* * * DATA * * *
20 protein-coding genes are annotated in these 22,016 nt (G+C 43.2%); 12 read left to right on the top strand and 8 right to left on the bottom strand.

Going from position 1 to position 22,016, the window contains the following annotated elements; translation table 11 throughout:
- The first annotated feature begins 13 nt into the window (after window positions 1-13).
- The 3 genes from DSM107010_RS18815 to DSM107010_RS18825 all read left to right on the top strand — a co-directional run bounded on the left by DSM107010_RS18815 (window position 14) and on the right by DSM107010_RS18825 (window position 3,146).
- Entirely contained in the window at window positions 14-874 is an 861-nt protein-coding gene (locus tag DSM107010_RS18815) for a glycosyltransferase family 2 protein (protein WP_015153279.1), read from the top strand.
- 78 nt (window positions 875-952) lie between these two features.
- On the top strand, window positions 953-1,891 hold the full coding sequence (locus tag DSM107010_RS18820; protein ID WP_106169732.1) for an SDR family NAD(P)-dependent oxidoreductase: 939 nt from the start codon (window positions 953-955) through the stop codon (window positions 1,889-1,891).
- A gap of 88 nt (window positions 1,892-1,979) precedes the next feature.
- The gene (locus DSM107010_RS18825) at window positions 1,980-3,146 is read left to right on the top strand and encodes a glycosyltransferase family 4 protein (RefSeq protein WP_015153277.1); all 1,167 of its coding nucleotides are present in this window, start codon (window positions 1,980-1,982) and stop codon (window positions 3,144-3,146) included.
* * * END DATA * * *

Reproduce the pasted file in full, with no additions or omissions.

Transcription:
20 protein-coding genes are annotated in these 22,016 nt (G+C 43.2%); 12 read left to right on the top strand and 8 right to left on the bottom strand.

Going from position 1 to position 22,016, the window contains the following annotated elements; translation table 11 throughout:
- The first annotated feature begins 13 nt into the window (after window positions 1-13).
- The 3 genes from DSM107010_RS18815 to DSM107010_RS18825 all read left to right on the top strand — a co-directional run bounded on the left by DSM107010_RS18815 (window position 14) and on the right by DSM107010_RS18825 (window position 3,146).
- Entirely contained in the window at window positions 14-874 is an 861-nt protein-coding gene (locus tag DSM107010_RS18815) for a glycosyltransferase family 2 protein (protein WP_015153279.1), read from the top strand.
- 78 nt (window positions 875-952) lie between these two features.
- On the top strand, window positions 953-1,891 hold the full coding sequence (locus tag DSM107010_RS18820; protein ID WP_106169732.1) for an SDR family NAD(P)-dependent oxidoreductase: 939 nt from the start codon (window positions 953-955) through the stop codon (window positions 1,889-1,891).
- A gap of 88 nt (window positions 1,892-1,979) precedes the next feature.
- The gene (locus DSM107010_RS18825) at window positions 1,980-3,146 is read left to right on the top strand and encodes a glycosyltransferase family 4 protein (RefSeq protein WP_015153277.1); all 1,167 of its coding nucleotides are present in this window, start codon (window positions 1,980-1,982) and stop codon (window positions 3,144-3,146) included.